Riding Peruvian Pasos and try a game of Polo

by Hidden Trails 03/08/2010

Back to the Wild in Argentina
by Julie Miller

With its history stretching back to the 16th century, cantering around the Estancia Sierra Chicas ranch in Argentina proves to be every bit as compelling as promised.
Guests ... come to enjoy the vast open spaces, absorb the Gaucho lifestyle, and, of course, ‘to ride like an Argentine’

The ground is rocky underfoot, but I am gliding across the golden tussocks as effortlessly as a condor riding the thermals above. It’s the smoothest of flights, a seamless takeoff, and no sign of turbulence ahead. Which is odd, considering I am on the back of a horse, not something usually associated with extreme comfort.
“It’s like being upgraded from economy to first class,” my host, Louisa Begg, had warned as I swung my leg into the sheepskin-covered military saddle. “And you know once that happens, there’s no turning back. ”Now it’s too late. My equestrian future has been forever altered, thanks to a 20-year-old gelding named Negro El Once, or Black 11. Named after the luckiest of numbers in Argentina, this handsome steed is a fine example of a Paso Peruano, or Peruvian Paso, a rare breed renowned for its fifth gait.
Most horses have four standard gaits: walk, trot, canter and gallop. The Paso Peruano is one of just a handful of breeds that possess an extra gear, a fast amble that slots in between the walk and trot. Although a lateral, four-beat motion like a walk, the paso, delivered with a distinctive flick of the foreleg, is an entirely natural action that is not only incredibly smooth, but as speedy and exhilarating as a canter.
This journey to equestrian heaven is taking place at Estancia La Sierra Chicas, a rambling 2,600ha ranch in the windswept Sierra Chicas overlooking the city of Cordoba, Argentina. Owned by the Anglo-Argentine Begg family, who settled in these hills a century ago, this cattle and stud farm also welcomes international guests, who come to enjoy the vast open spaces, absorb the gaucho lifestyle, and, of course, to “ride like an Argentine”.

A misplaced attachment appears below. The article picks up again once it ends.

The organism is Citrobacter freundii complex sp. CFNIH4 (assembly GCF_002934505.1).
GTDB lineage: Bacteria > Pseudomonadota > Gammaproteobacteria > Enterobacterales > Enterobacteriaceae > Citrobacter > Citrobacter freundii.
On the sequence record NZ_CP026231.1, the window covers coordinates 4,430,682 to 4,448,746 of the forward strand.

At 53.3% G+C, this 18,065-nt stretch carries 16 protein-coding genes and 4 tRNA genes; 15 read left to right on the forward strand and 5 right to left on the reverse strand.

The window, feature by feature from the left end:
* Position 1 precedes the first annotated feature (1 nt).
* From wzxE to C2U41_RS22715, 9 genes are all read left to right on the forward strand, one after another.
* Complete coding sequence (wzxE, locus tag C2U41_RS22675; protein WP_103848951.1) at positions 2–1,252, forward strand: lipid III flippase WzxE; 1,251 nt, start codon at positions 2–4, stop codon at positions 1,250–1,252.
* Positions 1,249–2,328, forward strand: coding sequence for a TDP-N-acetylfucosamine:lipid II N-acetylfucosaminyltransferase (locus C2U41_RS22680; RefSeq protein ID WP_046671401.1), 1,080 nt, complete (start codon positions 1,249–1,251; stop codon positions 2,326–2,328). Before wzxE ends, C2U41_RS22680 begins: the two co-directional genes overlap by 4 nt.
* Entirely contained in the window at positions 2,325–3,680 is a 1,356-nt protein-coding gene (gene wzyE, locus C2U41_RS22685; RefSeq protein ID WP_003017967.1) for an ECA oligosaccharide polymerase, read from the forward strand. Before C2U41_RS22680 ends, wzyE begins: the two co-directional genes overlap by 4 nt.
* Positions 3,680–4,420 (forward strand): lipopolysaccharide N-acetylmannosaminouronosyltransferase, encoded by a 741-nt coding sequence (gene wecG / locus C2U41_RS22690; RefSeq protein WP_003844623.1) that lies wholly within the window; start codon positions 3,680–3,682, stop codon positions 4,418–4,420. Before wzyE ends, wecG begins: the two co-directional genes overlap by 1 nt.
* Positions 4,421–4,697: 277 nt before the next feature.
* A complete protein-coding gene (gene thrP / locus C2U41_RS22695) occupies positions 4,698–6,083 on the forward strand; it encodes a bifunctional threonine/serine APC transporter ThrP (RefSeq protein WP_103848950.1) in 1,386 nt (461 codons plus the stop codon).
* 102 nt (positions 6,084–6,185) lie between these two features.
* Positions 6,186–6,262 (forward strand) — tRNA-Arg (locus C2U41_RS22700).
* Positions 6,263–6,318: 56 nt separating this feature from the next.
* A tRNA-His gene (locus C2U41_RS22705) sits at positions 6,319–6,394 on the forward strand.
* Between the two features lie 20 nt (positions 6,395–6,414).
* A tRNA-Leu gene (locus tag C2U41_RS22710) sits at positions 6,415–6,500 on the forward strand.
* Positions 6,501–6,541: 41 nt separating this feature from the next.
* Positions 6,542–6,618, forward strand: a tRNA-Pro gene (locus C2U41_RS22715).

The estancia (‘ranch’) itself oozes history, dating back to 1574 when Jesuit priests enslaved the indigenous people in order to get them to construct the distinctive dry-stone fences that snake across the landscape. In those days, the land was used to breed pack mules for the Bolivian salt mines, the beasts kept within the stone potreros, or enclosures, that leant their name to the property.
The whitewashed adobe walls and sagging timber beams of the 300-year-old homestead evoke a turbulent time when continents collided in the name of religion; but it’s the personal touches in the sitting and dining rooms – old photographs, antique furniture, local textiles and original oil paintings – that bring the history of the estancia to life. A family home for four generations, brothers Robin and Kevin Begg opened its doors to paying guests in 2001, just as the economy of Argentina was plummeting. Surviving continuing internal troubles and a wave of subsequent global crises, they defied the odds to create one of the most highly regarded ranch experiences in the country.
This is due largely to the reputation of their horses: around 150 home-bred Paso Peruanos and their cow pony Criollo counterparts. Paddock-dwelling, grass-fed and unpampered, these are unlikely equine superstars and are working horses ridden by gauchos overseeing a herd of Aberdeen-Angus breeding cattle. Having a real job keeps these ponies on their toes, however, and under saddle, every one is impeccably behaved, responsive and unflappable.
For experienced riders, they are a revelation; for novices, the ultimate confidence builders. But it’s not just world-class riding that makes this estancia unique. With a maximum of 12 guests, it offers an intimate rural experience, with gourmet meals, personal service and a relaxed ambience. It’s a little like staying at a wealthy friend’s country retreat, with every nicety at your disposal including en suite bathrooms, fluffy robes, wood-burning stoves, and a turn-down service complete with hot water bottle tucked under the blankets.
The key to success, Kevin Begg tells me over a glass of the estancia’s own label, Malbec, is keeping it real, allowing activities to follow the natural rhythm of estancia life. During branding season, for instance, guests ride to the cattle yards, where they participate in the action before partying with the gauchos at the end of a dirty day’s work.